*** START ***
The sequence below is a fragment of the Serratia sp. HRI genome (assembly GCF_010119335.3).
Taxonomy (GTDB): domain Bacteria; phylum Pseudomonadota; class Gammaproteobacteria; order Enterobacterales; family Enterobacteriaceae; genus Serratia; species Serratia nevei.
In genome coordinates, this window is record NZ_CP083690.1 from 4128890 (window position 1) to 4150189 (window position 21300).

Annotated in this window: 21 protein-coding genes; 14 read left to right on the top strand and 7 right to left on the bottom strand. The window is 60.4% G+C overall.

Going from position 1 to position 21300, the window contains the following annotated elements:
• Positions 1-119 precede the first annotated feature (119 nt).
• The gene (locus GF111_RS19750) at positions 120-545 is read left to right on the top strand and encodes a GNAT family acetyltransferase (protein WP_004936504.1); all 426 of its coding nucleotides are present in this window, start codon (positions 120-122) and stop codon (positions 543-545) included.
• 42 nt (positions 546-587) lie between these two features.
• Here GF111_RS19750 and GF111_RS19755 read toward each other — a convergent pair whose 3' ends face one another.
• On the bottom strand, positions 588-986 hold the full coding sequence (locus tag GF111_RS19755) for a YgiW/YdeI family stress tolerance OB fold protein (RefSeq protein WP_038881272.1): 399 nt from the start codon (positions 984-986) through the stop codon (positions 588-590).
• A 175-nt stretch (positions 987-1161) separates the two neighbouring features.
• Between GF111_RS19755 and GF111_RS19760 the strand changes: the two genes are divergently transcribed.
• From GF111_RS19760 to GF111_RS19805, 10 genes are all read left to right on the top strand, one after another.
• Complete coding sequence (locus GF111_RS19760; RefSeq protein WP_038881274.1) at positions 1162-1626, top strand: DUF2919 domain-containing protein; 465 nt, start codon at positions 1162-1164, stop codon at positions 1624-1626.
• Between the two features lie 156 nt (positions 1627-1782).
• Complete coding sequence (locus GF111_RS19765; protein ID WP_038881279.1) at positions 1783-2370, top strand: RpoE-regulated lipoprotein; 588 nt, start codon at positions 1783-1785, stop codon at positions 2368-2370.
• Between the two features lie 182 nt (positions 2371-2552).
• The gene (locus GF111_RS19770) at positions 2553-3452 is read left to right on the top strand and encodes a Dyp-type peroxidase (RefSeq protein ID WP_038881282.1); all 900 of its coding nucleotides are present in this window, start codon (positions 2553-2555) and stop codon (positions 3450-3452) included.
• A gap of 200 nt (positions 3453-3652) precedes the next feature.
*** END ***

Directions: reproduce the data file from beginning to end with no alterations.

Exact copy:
The sequence below is a fragment of the Serratia sp. HRI genome (assembly GCF_010119335.3).
Taxonomy (GTDB): domain Bacteria; phylum Pseudomonadota; class Gammaproteobacteria; order Enterobacterales; family Enterobacteriaceae; genus Serratia; species Serratia nevei.
In genome coordinates, this window is record NZ_CP083690.1 from 4128890 (window position 1) to 4150189 (window position 21300).

Annotated in this window: 21 protein-coding genes; 14 read left to right on the top strand and 7 right to left on the bottom strand. The window is 60.4% G+C overall.

Going from position 1 to position 21300, the window contains the following annotated elements:
• Positions 1-119 precede the first annotated feature (119 nt).
• The gene (locus GF111_RS19750) at positions 120-545 is read left to right on the top strand and encodes a GNAT family acetyltransferase (protein WP_004936504.1); all 426 of its coding nucleotides are present in this window, start codon (positions 120-122) and stop codon (positions 543-545) included.
• 42 nt (positions 546-587) lie between these two features.
• Here GF111_RS19750 and GF111_RS19755 read toward each other — a convergent pair whose 3' ends face one another.
• On the bottom strand, positions 588-986 hold the full coding sequence (locus tag GF111_RS19755) for a YgiW/YdeI family stress tolerance OB fold protein (RefSeq protein WP_038881272.1): 399 nt from the start codon (positions 984-986) through the stop codon (positions 588-590).
• A 175-nt stretch (positions 987-1161) separates the two neighbouring features.
• Between GF111_RS19755 and GF111_RS19760 the strand changes: the two genes are divergently transcribed.
• From GF111_RS19760 to GF111_RS19805, 10 genes are all read left to right on the top strand, one after another.
• Complete coding sequence (locus GF111_RS19760; RefSeq protein WP_038881274.1) at positions 1162-1626, top strand: DUF2919 domain-containing protein; 465 nt, start codon at positions 1162-1164, stop codon at positions 1624-1626.
• Between the two features lie 156 nt (positions 1627-1782).
• Complete coding sequence (locus GF111_RS19765; protein ID WP_038881279.1) at positions 1783-2370, top strand: RpoE-regulated lipoprotein; 588 nt, start codon at positions 1783-1785, stop codon at positions 2368-2370.
• Between the two features lie 182 nt (positions 2371-2552).
• The gene (locus GF111_RS19770) at positions 2553-3452 is read left to right on the top strand and encodes a Dyp-type peroxidase (RefSeq protein ID WP_038881282.1); all 900 of its coding nucleotides are present in this window, start codon (positions 2553-2555) and stop codon (positions 3450-3452) included.
• A gap of 200 nt (positions 3453-3652) precedes the next feature.